At Edmonton’s Concrete Cat studio, concrete transcends its mundane reputation and is suddenly recast as the star of the show.
“Bulthaup has always been focused on design and has manufactured without compromise. The level of detailing is the best. Bulthaup goes a little further, a little thinner.”
Devon in southwest England is not the obvious location to find a revolution underway. Yet it is here that husband-and-wife team Justin and Hannah Floyd launched their company, Solidwool, which combines wool with bio-resin to form hard and durable surfaces for chairs, tables, and even eyewear.
Most people know painter Amedeo Modigliani’s famous portraits of sad, eerily empty-eyed women with elongated faces. But have you ever seen them reinterpreted as mosaics?
On the front windows of Whitman Emorson, a strategic design consultancy in Toronto’s west end, dozens of paper stars cascade across the panes. From the street, the celestial bodies look like origami.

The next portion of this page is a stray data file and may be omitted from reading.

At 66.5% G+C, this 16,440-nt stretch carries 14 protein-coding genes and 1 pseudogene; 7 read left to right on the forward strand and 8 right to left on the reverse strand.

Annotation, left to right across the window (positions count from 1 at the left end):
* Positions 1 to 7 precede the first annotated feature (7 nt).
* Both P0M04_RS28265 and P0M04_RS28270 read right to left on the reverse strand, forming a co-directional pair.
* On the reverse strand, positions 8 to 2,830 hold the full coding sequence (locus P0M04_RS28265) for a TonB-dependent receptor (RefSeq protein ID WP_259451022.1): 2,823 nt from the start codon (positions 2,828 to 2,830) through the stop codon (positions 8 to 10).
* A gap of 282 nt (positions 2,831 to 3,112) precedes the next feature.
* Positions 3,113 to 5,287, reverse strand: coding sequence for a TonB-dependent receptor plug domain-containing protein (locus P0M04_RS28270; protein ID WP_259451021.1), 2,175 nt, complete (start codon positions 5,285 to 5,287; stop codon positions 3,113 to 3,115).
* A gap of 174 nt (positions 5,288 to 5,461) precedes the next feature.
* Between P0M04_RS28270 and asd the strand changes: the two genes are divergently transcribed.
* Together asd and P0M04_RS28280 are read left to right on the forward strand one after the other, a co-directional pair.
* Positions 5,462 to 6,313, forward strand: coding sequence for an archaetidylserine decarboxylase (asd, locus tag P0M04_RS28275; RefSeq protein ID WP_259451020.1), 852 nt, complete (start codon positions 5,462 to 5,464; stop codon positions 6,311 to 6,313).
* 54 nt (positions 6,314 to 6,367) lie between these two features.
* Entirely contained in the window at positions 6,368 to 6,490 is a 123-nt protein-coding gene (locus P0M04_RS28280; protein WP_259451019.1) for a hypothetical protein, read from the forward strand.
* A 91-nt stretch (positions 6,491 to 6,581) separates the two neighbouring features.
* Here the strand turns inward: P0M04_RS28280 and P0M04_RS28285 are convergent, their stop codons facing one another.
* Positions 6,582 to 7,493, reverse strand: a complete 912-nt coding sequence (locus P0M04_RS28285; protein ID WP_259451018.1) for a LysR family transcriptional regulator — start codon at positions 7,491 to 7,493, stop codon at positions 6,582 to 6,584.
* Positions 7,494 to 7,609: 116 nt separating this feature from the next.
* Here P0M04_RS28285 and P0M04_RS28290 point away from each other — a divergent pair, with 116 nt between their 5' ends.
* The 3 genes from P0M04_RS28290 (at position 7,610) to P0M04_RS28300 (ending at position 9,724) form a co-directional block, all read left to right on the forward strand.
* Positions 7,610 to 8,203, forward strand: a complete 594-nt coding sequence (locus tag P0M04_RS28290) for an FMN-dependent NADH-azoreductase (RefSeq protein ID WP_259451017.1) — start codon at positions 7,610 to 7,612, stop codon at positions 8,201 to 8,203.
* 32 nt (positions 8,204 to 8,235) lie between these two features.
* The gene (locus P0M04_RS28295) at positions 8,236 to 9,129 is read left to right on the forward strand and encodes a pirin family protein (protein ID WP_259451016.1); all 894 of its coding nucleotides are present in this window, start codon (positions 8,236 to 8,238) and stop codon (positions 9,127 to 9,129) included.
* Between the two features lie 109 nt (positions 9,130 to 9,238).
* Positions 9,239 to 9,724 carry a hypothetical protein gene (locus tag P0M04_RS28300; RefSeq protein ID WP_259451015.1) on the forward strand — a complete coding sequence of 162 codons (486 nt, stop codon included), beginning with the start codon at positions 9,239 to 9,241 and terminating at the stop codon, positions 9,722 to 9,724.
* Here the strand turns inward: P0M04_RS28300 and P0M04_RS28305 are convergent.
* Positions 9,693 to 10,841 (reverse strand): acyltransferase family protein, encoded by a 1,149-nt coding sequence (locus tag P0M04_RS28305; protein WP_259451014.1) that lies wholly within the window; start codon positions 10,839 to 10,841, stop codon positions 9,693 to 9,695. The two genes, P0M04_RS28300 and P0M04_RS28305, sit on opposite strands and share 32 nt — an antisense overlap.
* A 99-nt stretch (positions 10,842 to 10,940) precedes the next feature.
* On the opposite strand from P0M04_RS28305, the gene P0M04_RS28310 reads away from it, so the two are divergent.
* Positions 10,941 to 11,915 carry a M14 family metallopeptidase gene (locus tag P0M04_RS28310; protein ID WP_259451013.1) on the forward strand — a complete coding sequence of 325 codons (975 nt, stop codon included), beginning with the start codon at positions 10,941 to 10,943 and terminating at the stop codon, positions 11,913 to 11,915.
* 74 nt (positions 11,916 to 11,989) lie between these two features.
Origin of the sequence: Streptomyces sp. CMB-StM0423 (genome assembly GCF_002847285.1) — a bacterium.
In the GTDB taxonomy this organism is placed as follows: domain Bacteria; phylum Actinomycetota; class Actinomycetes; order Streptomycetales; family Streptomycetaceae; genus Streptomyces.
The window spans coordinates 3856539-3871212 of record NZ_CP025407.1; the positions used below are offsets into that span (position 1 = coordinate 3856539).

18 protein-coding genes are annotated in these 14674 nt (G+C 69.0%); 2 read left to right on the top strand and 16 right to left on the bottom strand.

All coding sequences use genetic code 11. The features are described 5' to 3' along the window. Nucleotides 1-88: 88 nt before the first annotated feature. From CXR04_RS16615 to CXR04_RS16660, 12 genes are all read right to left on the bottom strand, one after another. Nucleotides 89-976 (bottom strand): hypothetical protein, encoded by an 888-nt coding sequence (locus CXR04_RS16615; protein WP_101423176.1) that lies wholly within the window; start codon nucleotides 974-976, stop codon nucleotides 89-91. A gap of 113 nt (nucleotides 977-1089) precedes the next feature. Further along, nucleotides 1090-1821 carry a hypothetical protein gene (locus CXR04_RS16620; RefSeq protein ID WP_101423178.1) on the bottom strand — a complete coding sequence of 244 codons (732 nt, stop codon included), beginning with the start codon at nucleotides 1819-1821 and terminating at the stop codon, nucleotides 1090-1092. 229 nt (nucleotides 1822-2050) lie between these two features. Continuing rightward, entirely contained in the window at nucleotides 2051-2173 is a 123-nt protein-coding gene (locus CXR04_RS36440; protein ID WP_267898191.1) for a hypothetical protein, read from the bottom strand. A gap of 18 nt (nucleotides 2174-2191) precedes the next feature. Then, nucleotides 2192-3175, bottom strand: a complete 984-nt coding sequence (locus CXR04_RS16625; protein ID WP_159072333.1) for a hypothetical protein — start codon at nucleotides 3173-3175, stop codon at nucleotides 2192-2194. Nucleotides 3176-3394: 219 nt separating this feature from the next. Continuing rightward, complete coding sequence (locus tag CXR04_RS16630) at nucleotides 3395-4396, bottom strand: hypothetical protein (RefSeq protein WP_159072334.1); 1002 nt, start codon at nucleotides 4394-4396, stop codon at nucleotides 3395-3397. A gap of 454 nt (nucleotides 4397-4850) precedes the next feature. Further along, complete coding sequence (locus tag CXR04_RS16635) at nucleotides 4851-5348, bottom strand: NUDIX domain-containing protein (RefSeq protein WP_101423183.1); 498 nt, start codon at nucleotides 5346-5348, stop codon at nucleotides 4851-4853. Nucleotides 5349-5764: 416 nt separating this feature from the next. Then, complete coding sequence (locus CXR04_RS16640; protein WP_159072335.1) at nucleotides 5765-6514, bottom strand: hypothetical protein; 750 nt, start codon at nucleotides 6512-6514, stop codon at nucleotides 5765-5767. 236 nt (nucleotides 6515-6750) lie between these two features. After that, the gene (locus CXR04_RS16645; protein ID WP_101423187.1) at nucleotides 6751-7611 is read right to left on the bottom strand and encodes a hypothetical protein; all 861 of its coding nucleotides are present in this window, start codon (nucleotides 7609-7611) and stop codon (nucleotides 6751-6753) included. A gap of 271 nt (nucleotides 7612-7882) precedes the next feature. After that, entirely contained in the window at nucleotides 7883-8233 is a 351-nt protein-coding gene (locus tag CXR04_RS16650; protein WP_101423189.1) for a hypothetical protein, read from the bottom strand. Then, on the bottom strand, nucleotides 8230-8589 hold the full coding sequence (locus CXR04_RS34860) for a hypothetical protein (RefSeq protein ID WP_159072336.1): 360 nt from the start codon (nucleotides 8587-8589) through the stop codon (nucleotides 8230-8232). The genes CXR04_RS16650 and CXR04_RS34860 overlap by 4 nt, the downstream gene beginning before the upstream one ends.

FROM THE ARCHIVE: To Omer Arbel, beauty is like a “behind-the-scenes force”, and it is the investigation of this force, and the search for it, that forms the foundation for all of his work.
To most people a faucet is a faucet and that’s pretty much it. But Paul Flowers of Germany’s Grohe waxes poetic about the utilitarian fixture the way some people do about important paintings.
As far as furniture makers go, Andre Jr. Ayotte (who simply goes by Junior) and Mackenzie Duncan, co-founders of the Toronto-based studio JM&Sons, each have odd resumés for the job. They both hand-make excellent condo-sized tables, chairs, and shelving. But neither of the friend ever studied carpentry or woodworking or industrial design.
The utter abstractness of a Mark Rothko canvas or the shocking sparseness of a Donald Judd installation may seem like odd inspiration for a modular kitchen system. Minimalist art, after all, is by its very nature impractical. Our cook spaces, on the other hand, have to perform a multitude of hard, fast, and often messy functions.